I know how it feels. When I started following sumo back in 2007, Kaio was growing more and more dependent on back scratching, pull-downs and the like just to get by. I watched him for 4 years without witnessing a single double-digit performance . I had to look  into the archives of sumo to get an idea of how good he had been and to understand why he was and still is revered here.

As to Aminishiki, he was already banged up at that time. His right knee was not very good, but it deteriorated to a point where he had to fight basically one-legged. Yet he managed to remain in the upper third of makuuchi for a long time. Just as a comparison, Jokoryu has tried to survive lower juryo on one leg but so far has met with little success.  

The left knee had to pay the price for this compensation, and so did the ankles. A few years ago Aminishiki completely lost any ability to put up any kind of serious resistance at the edge. If pushed or forced back, he had to waltz around the dohyo in order to cause his opponent somehow to fall down. Surprisingly, it worked until last week. 

So here you have someone who was quick to adapt in the face of his ever worsening physical condition. He embodied resilience, talent and excellent fighting spirit. 

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17 hours ago, shumitto said:

I know how it feels. When I started following sumo back in 2007, Kaio was growing more and more dependent on back scratching, pull-downs and the like just to get by. I watched him for 4 years without witnessing a single double-digit performance . I had to look  into the archives of sumo to get an idea of how good he had been and to understand why he was and still is revered here.

 

You missed his barnstorming 12-3 in November 2010 then ;-)

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13 minutes ago, ryafuji said:

You missed his barnstorming 12-3 in November 2010 then ;-)

And presumably started watching after May 2007 when he got 10-5

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12 minutes ago, ryafuji said:

You missed his barnstorming 12-3 in November 2010 then ;-)

In which Kaio would have been in the yusho race if not for his day 1 loss against .... Aminishiki!

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For me, Kaio was the embodiment of Day 1 losses as Ozeki, but even from 2007 onwards he had a 16-11 record on day 1. Selective perception takes its toll.

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2 hours ago, ryafuji said:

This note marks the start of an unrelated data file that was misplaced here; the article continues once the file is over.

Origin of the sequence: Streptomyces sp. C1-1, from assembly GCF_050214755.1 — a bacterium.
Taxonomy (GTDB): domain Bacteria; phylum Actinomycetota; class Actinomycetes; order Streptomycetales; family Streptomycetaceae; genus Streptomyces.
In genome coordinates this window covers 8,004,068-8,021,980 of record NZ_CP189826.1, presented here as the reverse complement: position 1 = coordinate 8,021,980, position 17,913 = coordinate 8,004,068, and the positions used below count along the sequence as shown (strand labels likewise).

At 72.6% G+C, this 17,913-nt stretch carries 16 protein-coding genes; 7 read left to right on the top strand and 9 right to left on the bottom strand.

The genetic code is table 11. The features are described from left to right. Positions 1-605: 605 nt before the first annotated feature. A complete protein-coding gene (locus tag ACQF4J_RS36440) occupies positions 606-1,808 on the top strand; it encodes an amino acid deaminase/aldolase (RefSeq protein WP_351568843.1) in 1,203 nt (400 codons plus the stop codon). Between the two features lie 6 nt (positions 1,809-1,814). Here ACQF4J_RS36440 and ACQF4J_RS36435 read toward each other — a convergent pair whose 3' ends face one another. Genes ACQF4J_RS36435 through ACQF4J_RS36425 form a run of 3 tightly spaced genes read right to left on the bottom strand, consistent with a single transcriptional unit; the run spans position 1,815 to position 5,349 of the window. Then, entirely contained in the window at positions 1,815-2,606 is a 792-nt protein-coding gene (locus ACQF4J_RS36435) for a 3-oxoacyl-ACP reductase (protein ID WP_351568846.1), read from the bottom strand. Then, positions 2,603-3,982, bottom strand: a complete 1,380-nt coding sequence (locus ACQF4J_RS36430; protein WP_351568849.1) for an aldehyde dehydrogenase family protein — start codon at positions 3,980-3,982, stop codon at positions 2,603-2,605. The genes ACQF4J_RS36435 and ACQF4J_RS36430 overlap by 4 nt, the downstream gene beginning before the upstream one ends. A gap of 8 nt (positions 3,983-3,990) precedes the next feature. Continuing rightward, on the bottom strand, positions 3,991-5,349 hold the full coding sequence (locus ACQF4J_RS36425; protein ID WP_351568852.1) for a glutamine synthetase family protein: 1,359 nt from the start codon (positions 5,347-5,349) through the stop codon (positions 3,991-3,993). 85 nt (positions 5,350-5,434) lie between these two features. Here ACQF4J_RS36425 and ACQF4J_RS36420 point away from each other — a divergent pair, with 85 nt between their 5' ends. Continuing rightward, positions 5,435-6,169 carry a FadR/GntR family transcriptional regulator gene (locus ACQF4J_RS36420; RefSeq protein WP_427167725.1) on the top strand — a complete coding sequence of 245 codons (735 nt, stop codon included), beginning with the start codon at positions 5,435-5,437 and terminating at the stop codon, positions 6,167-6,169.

You missed his barnstorming 12-3 in November 2010 then ;-)

Aaah, the home crowd farewell tour. The basho equivalent of an onion in the hanky...

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Posted (edited)
3 hours ago, ryafuji said:

You missed his barnstorming 12-3 in November 2010 then ;-)

I remember his swan's song, but somehow I must have overlooked this fact while lazily checking  the sumo db. 

;-)

Edited by shumitto
Typo

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(Weeping...)(Sadgoodbyes...) Shikata ga nai...

Aminishikizekiarigatooougozaimassss!!!.... (Bow...)

 

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6 hours ago, rhyen said:

Book your dates.

October 4th, 2020

https://ameblo.jp/ami-nishiki/entry-12502888827.html

PS: actually, you probably need to beg, borrow or steal the tickets. 

Is that the danpu date? A year and half after retiring?!

Don't remember seeing that kind of gap (maybe it isn't that uncommon). Normally I see between 6 to 9 months, like recently Kise or Takekaze.

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13 minutes ago, RPedro44 said:

Is that the danpu date? A year and half after retiring?!

Don't remember seeing that kind of gap (maybe it isn't that uncommon). Normally I see between 6 to 9 months, like recently Kise or Takekaze.

Is it because of the Olympics schedule at the arena?

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Maybe, but he could easly do it in January or February or whenever the renovation work is done. Don't see him having trouble in selling all the tickets until then.
Also, the guy doesn't have that much hair left that he can risk another year and a half. I would be pissed off if I paid to go cut his hair and there was none left...